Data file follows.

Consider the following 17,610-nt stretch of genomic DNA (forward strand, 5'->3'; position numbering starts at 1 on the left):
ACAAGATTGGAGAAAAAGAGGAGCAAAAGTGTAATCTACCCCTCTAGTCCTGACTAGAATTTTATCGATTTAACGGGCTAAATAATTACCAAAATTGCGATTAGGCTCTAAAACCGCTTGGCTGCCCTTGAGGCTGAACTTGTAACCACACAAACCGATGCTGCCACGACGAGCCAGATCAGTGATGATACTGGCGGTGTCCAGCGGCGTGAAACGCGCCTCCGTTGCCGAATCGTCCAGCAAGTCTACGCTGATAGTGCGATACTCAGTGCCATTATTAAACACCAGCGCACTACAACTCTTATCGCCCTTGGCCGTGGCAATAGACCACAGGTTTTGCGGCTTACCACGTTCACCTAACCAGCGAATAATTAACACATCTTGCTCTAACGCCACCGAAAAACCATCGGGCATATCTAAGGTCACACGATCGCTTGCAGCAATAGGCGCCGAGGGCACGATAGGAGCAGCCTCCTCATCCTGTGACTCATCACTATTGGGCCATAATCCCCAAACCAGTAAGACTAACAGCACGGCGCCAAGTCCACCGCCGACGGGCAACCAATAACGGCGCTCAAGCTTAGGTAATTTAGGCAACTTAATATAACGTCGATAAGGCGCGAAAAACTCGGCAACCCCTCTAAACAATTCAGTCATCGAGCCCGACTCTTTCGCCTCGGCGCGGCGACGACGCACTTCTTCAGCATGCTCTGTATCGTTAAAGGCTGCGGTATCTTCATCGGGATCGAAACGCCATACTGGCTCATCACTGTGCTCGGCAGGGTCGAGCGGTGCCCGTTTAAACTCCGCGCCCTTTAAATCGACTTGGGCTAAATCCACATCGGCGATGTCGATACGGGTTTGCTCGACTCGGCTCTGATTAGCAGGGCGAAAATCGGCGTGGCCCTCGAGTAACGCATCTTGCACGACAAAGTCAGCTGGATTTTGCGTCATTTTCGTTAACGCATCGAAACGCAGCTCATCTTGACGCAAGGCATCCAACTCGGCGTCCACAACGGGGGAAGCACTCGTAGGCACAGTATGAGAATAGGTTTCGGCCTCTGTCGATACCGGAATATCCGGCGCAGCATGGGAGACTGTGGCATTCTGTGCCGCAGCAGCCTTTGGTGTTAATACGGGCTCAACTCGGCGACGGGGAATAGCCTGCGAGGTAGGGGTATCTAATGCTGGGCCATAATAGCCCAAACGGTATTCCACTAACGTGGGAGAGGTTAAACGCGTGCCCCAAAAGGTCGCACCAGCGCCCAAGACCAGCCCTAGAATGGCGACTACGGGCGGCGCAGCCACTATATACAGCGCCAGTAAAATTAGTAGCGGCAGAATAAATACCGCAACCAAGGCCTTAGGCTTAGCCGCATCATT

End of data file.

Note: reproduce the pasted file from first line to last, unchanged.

Consider the following 17,610-nt stretch of genomic DNA (forward strand, 5'->3'; position numbering starts at 1 on the left):
ACAAGATTGGAGAAAAAGAGGAGCAAAAGTGTAATCTACCCCTCTAGTCCTGACTAGAATTTTATCGATTTAACGGGCTAAATAATTACCAAAATTGCGATTAGGCTCTAAAACCGCTTGGCTGCCCTTGAGGCTGAACTTGTAACCACACAAACCGATGCTGCCACGACGAGCCAGATCAGTGATGATACTGGCGGTGTCCAGCGGCGTGAAACGCGCCTCCGTTGCCGAATCGTCCAGCAAGTCTACGCTGATAGTGCGATACTCAGTGCCATTATTAAACACCAGCGCACTACAACTCTTATCGCCCTTGGCCGTGGCAATAGACCACAGGTTTTGCGGCTTACCACGTTCACCTAACCAGCGAATAATTAACACATCTTGCTCTAACGCCACCGAAAAACCATCGGGCATATCTAAGGTCACACGATCGCTTGCAGCAATAGGCGCCGAGGGCACGATAGGAGCAGCCTCCTCATCCTGTGACTCATCACTATTGGGCCATAATCCCCAAACCAGTAAGACTAACAGCACGGCGCCAAGTCCACCGCCGACGGGCAACCAATAACGGCGCTCAAGCTTAGGTAATTTAGGCAACTTAATATAACGTCGATAAGGCGCGAAAAACTCGGCAACCCCTCTAAACAATTCAGTCATCGAGCCCGACTCTTTCGCCTCGGCGCGGCGACGACGCACTTCTTCAGCATGCTCTGTATCGTTAAAGGCTGCGGTATCTTCATCGGGATCGAAACGCCATACTGGCTCATCACTGTGCTCGGCAGGGTCGAGCGGTGCCCGTTTAAACTCCGCGCCCTTTAAATCGACTTGGGCTAAATCCACATCGGCGATGTCGATACGGGTTTGCTCGACTCGGCTCTGATTAGCAGGGCGAAAATCGGCGTGGCCCTCGAGTAACGCATCTTGCACGACAAAGTCAGCTGGATTTTGCGTCATTTTCGTTAACGCATCGAAACGCAGCTCATCTTGACGCAAGGCATCCAACTCGGCGTCCACAACGGGGGAAGCACTCGTAGGCACAGTATGAGAATAGGTTTCGGCCTCTGTCGATACCGGAATATCCGGCGCAGCATGGGAGACTGTGGCATTCTGTGCCGCAGCAGCCTTTGGTGTTAATACGGGCTCAACTCGGCGACGGGGAATAGCCTGCGAGGTAGGGGTATCTAATGCTGGGCCATAATAGCCCAAACGGTATTCCACTAACGTGGGAGAGGTTAAACGCGTGCCCCAAAAGGTCGCACCAGCGCCCAAGACCAGCCCTAGAATGGCGACTACGGGCGGCGCAGCCACTATATACAGCGCCAGTAAAATTAGTAGCGGCAGAATAAATACCGCAACCAAGGCCTTAGGCTTAGCCGCATCATT